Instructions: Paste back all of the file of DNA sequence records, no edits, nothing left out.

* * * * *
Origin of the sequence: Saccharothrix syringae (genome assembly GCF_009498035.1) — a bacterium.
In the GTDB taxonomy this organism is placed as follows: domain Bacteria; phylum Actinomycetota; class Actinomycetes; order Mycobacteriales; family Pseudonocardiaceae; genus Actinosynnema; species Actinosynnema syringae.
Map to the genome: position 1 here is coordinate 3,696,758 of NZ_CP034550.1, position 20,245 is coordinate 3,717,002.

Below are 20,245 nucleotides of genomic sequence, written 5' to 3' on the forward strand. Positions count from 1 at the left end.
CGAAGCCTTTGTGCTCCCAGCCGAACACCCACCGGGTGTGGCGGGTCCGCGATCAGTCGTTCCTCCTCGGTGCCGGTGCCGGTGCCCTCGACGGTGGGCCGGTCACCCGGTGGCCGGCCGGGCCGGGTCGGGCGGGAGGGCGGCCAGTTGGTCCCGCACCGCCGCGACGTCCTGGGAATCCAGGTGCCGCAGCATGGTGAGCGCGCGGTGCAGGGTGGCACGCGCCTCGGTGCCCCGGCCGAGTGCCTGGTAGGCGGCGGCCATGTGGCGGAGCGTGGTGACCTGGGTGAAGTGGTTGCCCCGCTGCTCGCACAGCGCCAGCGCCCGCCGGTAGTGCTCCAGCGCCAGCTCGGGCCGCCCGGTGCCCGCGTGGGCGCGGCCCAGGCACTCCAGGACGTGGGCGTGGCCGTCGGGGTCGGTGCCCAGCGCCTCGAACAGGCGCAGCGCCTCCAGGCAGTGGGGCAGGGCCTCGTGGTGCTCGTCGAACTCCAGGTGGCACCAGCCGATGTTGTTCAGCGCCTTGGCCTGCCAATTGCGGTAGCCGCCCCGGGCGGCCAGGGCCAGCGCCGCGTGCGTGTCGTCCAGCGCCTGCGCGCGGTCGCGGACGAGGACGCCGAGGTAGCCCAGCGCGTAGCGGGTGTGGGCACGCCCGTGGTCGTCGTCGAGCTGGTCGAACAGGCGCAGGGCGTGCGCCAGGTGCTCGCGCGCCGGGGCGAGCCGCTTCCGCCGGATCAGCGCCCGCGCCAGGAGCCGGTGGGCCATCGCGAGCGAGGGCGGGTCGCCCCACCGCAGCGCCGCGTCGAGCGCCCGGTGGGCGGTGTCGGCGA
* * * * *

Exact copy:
Origin of the sequence: Saccharothrix syringae (genome assembly GCF_009498035.1) — a bacterium.
In the GTDB taxonomy this organism is placed as follows: domain Bacteria; phylum Actinomycetota; class Actinomycetes; order Mycobacteriales; family Pseudonocardiaceae; genus Actinosynnema; species Actinosynnema syringae.
Map to the genome: position 1 here is coordinate 3,696,758 of NZ_CP034550.1, position 20,245 is coordinate 3,717,002.

Below are 20,245 nucleotides of genomic sequence, written 5' to 3' on the forward strand. Positions count from 1 at the left end.
CGAAGCCTTTGTGCTCCCAGCCGAACACCCACCGGGTGTGGCGGGTCCGCGATCAGTCGTTCCTCCTCGGTGCCGGTGCCGGTGCCCTCGACGGTGGGCCGGTCACCCGGTGGCCGGCCGGGCCGGGTCGGGCGGGAGGGCGGCCAGTTGGTCCCGCACCGCCGCGACGTCCTGGGAATCCAGGTGCCGCAGCATGGTGAGCGCGCGGTGCAGGGTGGCACGCGCCTCGGTGCCCCGGCCGAGTGCCTGGTAGGCGGCGGCCATGTGGCGGAGCGTGGTGACCTGGGTGAAGTGGTTGCCCCGCTGCTCGCACAGCGCCAGCGCCCGCCGGTAGTGCTCCAGCGCCAGCTCGGGCCGCCCGGTGCCCGCGTGGGCGCGGCCCAGGCACTCCAGGACGTGGGCGTGGCCGTCGGGGTCGGTGCCCAGCGCCTCGAACAGGCGCAGCGCCTCCAGGCAGTGGGGCAGGGCCTCGTGGTGCTCGTCGAACTCCAGGTGGCACCAGCCGATGTTGTTCAGCGCCTTGGCCTGCCAATTGCGGTAGCCGCCCCGGGCGGCCAGGGCCAGCGCCGCGTGCGTGTCGTCCAGCGCCTGCGCGCGGTCGCGGACGAGGACGCCGAGGTAGCCCAGCGCGTAGCGGGTGTGGGCACGCCCGTGGTCGTCGTCGAGCTGGTCGAACAGGCGCAGGGCGTGCGCCAGGTGCTCGCGCGCCGGGGCGAGCCGCTTCCGCCGGATCAGCGCCCGCGCCAGGAGCCGGTGGGCCATCGCGAGCGAGGGCGGGTCGCCCCACCGCAGCGCCGCGTCGAGCGCCCGGTGGGCGGTGTCGGCGA